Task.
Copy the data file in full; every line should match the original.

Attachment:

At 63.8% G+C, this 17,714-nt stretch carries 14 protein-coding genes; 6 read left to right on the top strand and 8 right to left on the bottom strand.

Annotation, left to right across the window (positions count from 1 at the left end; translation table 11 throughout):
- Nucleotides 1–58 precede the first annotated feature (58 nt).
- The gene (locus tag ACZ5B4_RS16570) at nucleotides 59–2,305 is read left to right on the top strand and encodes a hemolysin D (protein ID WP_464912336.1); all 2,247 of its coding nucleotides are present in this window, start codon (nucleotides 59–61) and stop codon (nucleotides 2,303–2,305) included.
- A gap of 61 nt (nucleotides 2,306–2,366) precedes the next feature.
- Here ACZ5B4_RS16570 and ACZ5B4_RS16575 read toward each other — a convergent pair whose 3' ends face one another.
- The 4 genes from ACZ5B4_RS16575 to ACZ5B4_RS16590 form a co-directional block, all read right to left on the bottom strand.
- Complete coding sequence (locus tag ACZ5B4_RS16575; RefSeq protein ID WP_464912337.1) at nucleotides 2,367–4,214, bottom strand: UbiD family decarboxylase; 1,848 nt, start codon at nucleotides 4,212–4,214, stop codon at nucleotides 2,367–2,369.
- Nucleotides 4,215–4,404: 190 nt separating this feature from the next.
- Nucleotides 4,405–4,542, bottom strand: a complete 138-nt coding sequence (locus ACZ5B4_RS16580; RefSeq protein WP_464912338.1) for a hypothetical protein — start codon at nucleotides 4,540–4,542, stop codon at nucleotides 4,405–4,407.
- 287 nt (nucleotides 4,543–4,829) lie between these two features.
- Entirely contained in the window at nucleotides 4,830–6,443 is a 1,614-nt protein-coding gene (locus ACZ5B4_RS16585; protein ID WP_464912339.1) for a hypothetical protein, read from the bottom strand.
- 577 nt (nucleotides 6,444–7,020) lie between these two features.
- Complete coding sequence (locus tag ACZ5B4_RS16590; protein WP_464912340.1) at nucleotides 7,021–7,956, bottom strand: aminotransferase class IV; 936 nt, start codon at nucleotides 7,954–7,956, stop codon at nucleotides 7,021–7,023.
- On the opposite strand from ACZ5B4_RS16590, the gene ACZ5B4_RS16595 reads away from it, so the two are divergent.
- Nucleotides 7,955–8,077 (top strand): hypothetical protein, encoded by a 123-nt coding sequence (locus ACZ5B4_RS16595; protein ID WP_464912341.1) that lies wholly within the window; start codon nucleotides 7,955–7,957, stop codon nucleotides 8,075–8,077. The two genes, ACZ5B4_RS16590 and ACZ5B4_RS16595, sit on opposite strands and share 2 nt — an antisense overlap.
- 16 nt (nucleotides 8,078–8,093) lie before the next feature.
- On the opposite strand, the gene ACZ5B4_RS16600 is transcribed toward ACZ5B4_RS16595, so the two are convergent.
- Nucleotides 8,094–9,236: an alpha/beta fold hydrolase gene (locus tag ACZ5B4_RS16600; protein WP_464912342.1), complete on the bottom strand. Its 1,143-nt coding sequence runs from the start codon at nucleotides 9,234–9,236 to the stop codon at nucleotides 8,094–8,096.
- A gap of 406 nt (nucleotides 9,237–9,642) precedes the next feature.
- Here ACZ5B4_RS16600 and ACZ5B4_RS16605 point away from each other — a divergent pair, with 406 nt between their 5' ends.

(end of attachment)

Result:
At 63.8% G+C, this 17,714-nt stretch carries 14 protein-coding genes; 6 read left to right on the top strand and 8 right to left on the bottom strand.

Annotation, left to right across the window (positions count from 1 at the left end; translation table 11 throughout):
- Nucleotides 1–58 precede the first annotated feature (58 nt).
- The gene (locus tag ACZ5B4_RS16570) at nucleotides 59–2,305 is read left to right on the top strand and encodes a hemolysin D (protein ID WP_464912336.1); all 2,247 of its coding nucleotides are present in this window, start codon (nucleotides 59–61) and stop codon (nucleotides 2,303–2,305) included.
- A gap of 61 nt (nucleotides 2,306–2,366) precedes the next feature.
- Here ACZ5B4_RS16570 and ACZ5B4_RS16575 read toward each other — a convergent pair whose 3' ends face one another.
- The 4 genes from ACZ5B4_RS16575 to ACZ5B4_RS16590 form a co-directional block, all read right to left on the bottom strand.
- Complete coding sequence (locus tag ACZ5B4_RS16575; RefSeq protein ID WP_464912337.1) at nucleotides 2,367–4,214, bottom strand: UbiD family decarboxylase; 1,848 nt, start codon at nucleotides 4,212–4,214, stop codon at nucleotides 2,367–2,369.
- Nucleotides 4,215–4,404: 190 nt separating this feature from the next.
- Nucleotides 4,405–4,542, bottom strand: a complete 138-nt coding sequence (locus ACZ5B4_RS16580; RefSeq protein WP_464912338.1) for a hypothetical protein — start codon at nucleotides 4,540–4,542, stop codon at nucleotides 4,405–4,407.
- 287 nt (nucleotides 4,543–4,829) lie between these two features.
- Entirely contained in the window at nucleotides 4,830–6,443 is a 1,614-nt protein-coding gene (locus ACZ5B4_RS16585; protein ID WP_464912339.1) for a hypothetical protein, read from the bottom strand.
- 577 nt (nucleotides 6,444–7,020) lie between these two features.
- Complete coding sequence (locus tag ACZ5B4_RS16590; protein WP_464912340.1) at nucleotides 7,021–7,956, bottom strand: aminotransferase class IV; 936 nt, start codon at nucleotides 7,954–7,956, stop codon at nucleotides 7,021–7,023.
- On the opposite strand from ACZ5B4_RS16590, the gene ACZ5B4_RS16595 reads away from it, so the two are divergent.
- Nucleotides 7,955–8,077 (top strand): hypothetical protein, encoded by a 123-nt coding sequence (locus ACZ5B4_RS16595; protein ID WP_464912341.1) that lies wholly within the window; start codon nucleotides 7,955–7,957, stop codon nucleotides 8,075–8,077. The two genes, ACZ5B4_RS16590 and ACZ5B4_RS16595, sit on opposite strands and share 2 nt — an antisense overlap.
- 16 nt (nucleotides 8,078–8,093) lie before the next feature.
- On the opposite strand, the gene ACZ5B4_RS16600 is transcribed toward ACZ5B4_RS16595, so the two are convergent.
- Nucleotides 8,094–9,236: an alpha/beta fold hydrolase gene (locus tag ACZ5B4_RS16600; protein WP_464912342.1), complete on the bottom strand. Its 1,143-nt coding sequence runs from the start codon at nucleotides 9,234–9,236 to the stop codon at nucleotides 8,094–8,096.
- A gap of 406 nt (nucleotides 9,237–9,642) precedes the next feature.
- Here ACZ5B4_RS16600 and ACZ5B4_RS16605 point away from each other — a divergent pair, with 406 nt between their 5' ends.